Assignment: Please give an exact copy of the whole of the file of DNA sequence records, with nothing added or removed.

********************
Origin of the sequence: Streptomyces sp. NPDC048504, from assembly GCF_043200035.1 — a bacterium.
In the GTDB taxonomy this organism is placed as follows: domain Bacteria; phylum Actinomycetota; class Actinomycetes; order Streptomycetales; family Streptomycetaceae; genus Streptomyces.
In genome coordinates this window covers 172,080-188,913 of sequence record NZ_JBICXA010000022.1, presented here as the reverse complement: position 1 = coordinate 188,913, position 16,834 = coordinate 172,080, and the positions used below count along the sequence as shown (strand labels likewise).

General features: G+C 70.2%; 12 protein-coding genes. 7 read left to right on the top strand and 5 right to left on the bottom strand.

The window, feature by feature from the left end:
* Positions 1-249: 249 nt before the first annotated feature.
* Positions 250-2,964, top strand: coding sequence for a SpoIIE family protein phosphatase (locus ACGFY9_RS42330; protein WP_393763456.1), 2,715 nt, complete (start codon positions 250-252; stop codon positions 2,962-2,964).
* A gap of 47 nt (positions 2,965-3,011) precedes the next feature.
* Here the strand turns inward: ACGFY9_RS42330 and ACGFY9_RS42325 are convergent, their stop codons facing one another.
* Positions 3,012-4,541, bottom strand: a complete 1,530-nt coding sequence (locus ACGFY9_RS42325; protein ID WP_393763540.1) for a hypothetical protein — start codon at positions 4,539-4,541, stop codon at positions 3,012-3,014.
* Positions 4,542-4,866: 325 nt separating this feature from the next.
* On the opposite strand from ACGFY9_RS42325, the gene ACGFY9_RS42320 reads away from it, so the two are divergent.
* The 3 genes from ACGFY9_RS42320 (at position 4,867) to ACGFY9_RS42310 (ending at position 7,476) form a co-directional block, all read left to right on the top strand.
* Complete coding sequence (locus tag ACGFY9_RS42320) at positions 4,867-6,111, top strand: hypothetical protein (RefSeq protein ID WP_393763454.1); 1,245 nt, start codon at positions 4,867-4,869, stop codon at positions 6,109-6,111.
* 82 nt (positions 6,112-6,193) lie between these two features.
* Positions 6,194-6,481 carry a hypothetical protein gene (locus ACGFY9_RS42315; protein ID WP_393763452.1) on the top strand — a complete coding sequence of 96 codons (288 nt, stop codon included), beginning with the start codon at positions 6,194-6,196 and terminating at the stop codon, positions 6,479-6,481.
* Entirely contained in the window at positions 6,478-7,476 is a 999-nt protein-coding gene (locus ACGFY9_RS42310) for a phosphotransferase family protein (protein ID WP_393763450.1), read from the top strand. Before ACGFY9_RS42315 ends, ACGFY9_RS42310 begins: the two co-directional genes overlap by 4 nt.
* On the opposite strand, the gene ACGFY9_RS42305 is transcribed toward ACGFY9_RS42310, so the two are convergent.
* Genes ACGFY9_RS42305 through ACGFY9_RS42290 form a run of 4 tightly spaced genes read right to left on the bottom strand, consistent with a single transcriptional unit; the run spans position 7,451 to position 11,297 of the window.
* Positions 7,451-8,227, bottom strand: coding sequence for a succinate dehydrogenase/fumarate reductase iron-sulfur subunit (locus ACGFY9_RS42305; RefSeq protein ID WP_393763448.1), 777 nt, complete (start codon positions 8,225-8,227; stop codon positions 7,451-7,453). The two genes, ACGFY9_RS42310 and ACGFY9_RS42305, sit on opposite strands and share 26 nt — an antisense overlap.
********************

Origin of the sequence: Streptomyces sp. NPDC048504, from assembly GCF_043200035.1 — a bacterium.
In the GTDB taxonomy this organism is placed as follows: domain Bacteria; phylum Actinomycetota; class Actinomycetes; order Streptomycetales; family Streptomycetaceae; genus Streptomyces.
In genome coordinates this window covers 172,080-188,913 of sequence record NZ_JBICXA010000022.1, presented here as the reverse complement: position 1 = coordinate 188,913, position 16,834 = coordinate 172,080, and the positions used below count along the sequence as shown (strand labels likewise).

General features: G+C 70.2%; 12 protein-coding genes. 7 read left to right on the top strand and 5 right to left on the bottom strand.

The window, feature by feature from the left end:
* Positions 1-249: 249 nt before the first annotated feature.
* Positions 250-2,964, top strand: coding sequence for a SpoIIE family protein phosphatase (locus ACGFY9_RS42330; protein WP_393763456.1), 2,715 nt, complete (start codon positions 250-252; stop codon positions 2,962-2,964).
* A gap of 47 nt (positions 2,965-3,011) precedes the next feature.
* Here the strand turns inward: ACGFY9_RS42330 and ACGFY9_RS42325 are convergent, their stop codons facing one another.
* Positions 3,012-4,541, bottom strand: a complete 1,530-nt coding sequence (locus ACGFY9_RS42325; protein ID WP_393763540.1) for a hypothetical protein — start codon at positions 4,539-4,541, stop codon at positions 3,012-3,014.
* Positions 4,542-4,866: 325 nt separating this feature from the next.
* On the opposite strand from ACGFY9_RS42325, the gene ACGFY9_RS42320 reads away from it, so the two are divergent.
* The 3 genes from ACGFY9_RS42320 (at position 4,867) to ACGFY9_RS42310 (ending at position 7,476) form a co-directional block, all read left to right on the top strand.
* Complete coding sequence (locus tag ACGFY9_RS42320) at positions 4,867-6,111, top strand: hypothetical protein (RefSeq protein ID WP_393763454.1); 1,245 nt, start codon at positions 4,867-4,869, stop codon at positions 6,109-6,111.
* 82 nt (positions 6,112-6,193) lie between these two features.
* Positions 6,194-6,481 carry a hypothetical protein gene (locus ACGFY9_RS42315; protein ID WP_393763452.1) on the top strand — a complete coding sequence of 96 codons (288 nt, stop codon included), beginning with the start codon at positions 6,194-6,196 and terminating at the stop codon, positions 6,479-6,481.
* Entirely contained in the window at positions 6,478-7,476 is a 999-nt protein-coding gene (locus ACGFY9_RS42310) for a phosphotransferase family protein (protein ID WP_393763450.1), read from the top strand. Before ACGFY9_RS42315 ends, ACGFY9_RS42310 begins: the two co-directional genes overlap by 4 nt.
* On the opposite strand, the gene ACGFY9_RS42305 is transcribed toward ACGFY9_RS42310, so the two are convergent.
* Genes ACGFY9_RS42305 through ACGFY9_RS42290 form a run of 4 tightly spaced genes read right to left on the bottom strand, consistent with a single transcriptional unit; the run spans position 7,451 to position 11,297 of the window.
* Positions 7,451-8,227, bottom strand: coding sequence for a succinate dehydrogenase/fumarate reductase iron-sulfur subunit (locus ACGFY9_RS42305; RefSeq protein ID WP_393763448.1), 777 nt, complete (start codon positions 8,225-8,227; stop codon positions 7,451-7,453). The two genes, ACGFY9_RS42310 and ACGFY9_RS42305, sit on opposite strands and share 26 nt — an antisense overlap.